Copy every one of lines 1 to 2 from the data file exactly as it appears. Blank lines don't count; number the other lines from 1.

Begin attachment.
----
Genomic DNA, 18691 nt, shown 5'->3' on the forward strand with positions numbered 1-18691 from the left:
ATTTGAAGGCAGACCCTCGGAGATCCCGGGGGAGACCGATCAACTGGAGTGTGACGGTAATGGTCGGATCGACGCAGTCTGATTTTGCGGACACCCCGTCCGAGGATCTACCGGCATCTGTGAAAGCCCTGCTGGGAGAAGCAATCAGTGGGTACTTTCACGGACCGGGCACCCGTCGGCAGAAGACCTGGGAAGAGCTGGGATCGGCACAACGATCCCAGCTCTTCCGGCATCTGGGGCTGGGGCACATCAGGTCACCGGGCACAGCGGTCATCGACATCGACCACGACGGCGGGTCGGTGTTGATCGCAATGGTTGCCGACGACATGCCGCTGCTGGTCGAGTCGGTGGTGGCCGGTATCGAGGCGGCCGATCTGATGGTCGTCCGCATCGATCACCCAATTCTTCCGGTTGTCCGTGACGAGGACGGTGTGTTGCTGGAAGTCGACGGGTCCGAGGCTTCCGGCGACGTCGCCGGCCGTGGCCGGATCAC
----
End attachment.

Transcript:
Genomic DNA, 18691 nt, shown 5'->3' on the forward strand with positions numbered 1-18691 from the left:
ATTTGAAGGCAGACCCTCGGAGATCCCGGGGGAGACCGATCAACTGGAGTGTGACGGTAATGGTCGGATCGACGCAGTCTGATTTTGCGGACACCCCGTCCGAGGATCTACCGGCATCTGTGAAAGCCCTGCTGGGAGAAGCAATCAGTGGGTACTTTCACGGACCGGGCACCCGTCGGCAGAAGACCTGGGAAGAGCTGGGATCGGCACAACGATCCCAGCTCTTCCGGCATCTGGGGCTGGGGCACATCAGGTCACCGGGCACAGCGGTCATCGACATCGACCACGACGGCGGGTCGGTGTTGATCGCAATGGTTGCCGACGACATGCCGCTGCTGGTCGAGTCGGTGGTGGCCGGTATCGAGGCGGCCGATCTGATGGTCGTCCGCATCGATCACCCAATTCTTCCGGTTGTCCGTGACGAGGACGGTGTGTTGCTGGAAGTCGACGGGTCCGAGGCTTCCGGCGACGTCGCCGGCCGTGGCCGGATCAC